As for our house, we have lost over a week of construction and the house we are renting is soaked. Rain has been blowing in from every direction for a week now. We have put up a couple of tarps to keep it out and it is helping a bit but it isn't a perfect system. Maili is sleeping on the futon on our deck as it is slightly more dry than her room. Makena's room is the driest in the house so she is fine. Many people have been flooded out of their homes and are in worse situations than we are. A little mold and mildew aren't too bad when you consider what some families are putting up with. Please pray for everyone down here. We are not in any danger, but we could sure use a few dry days. We could also run into some food and fuel shortages very soon. This is definitely the worst weather we have experienced in our time here and we are ready for it to end. Also, please forgive us if it takes some extra time to return emails. We have also been without internet access for the past week. We'll keep you updated.

Wednesday, November 19, 2008


We've had an interesting couple of days here... Last night, there was a 6.2 earthquake across the border in Panama. We were woken up just after midnight last night with the entire house rolling and shaking. As groggy as I was, it was a surreal experience. Maili (if she had been awake) would have felt like she was in the crow's nest of a sailing ship. Her bedroom is in the very top of the house, about 20 feet off the ground, level with the canopies of the surrounding trees. This was the first real earthquake we have experienced here and it was something else. Back in 1992, a huge quake hit the area cutting Puerto Viejo off from the nearest city (Limon) for around two months. Food, etc... had to be brought in by boat. When I think about these kinds of things, I realize that we're only a step away from being in the middle of a third world disaster. That's when I have to remember that we are in God's hands. Definitely exciting.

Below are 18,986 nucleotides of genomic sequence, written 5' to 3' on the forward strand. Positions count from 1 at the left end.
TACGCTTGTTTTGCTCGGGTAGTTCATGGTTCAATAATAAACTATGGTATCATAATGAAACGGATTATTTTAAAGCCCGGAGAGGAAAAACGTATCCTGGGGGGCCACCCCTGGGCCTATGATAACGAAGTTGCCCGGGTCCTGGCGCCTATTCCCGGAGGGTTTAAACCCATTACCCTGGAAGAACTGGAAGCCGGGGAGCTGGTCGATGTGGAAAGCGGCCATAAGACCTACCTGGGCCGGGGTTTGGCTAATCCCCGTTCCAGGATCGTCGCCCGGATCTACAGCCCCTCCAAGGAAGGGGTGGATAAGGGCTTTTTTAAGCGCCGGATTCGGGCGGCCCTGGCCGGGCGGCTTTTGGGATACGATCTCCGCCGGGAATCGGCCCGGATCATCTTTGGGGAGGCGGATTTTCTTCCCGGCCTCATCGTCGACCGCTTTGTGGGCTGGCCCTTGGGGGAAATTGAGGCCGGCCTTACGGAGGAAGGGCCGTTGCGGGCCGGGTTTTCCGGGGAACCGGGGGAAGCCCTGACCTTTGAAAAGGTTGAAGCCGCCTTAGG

It rained hard all night and has been raining non-stop today. The rivers and creeks are full and we have a small river running across the yard of our house. Now that we are living back in the hills, transportation is an issue and we have been without our quad for three weeks now which has made life a little more challenging. Getting Makena to school, taking care of other errands and simply getting back and forth from the skatepark come with a whole new level of difficulty. I can't wait to get the quad back because biking to work several miles in heavy rain on a single speed bicycle, up and down hills, is not the easiest thing in the world. It's not the worst either, but I'll be glad to have my transport back. Life here in the jungle comes with a whole new set of challenges and some days simply consist of taking care of things just so that we can continue to be here.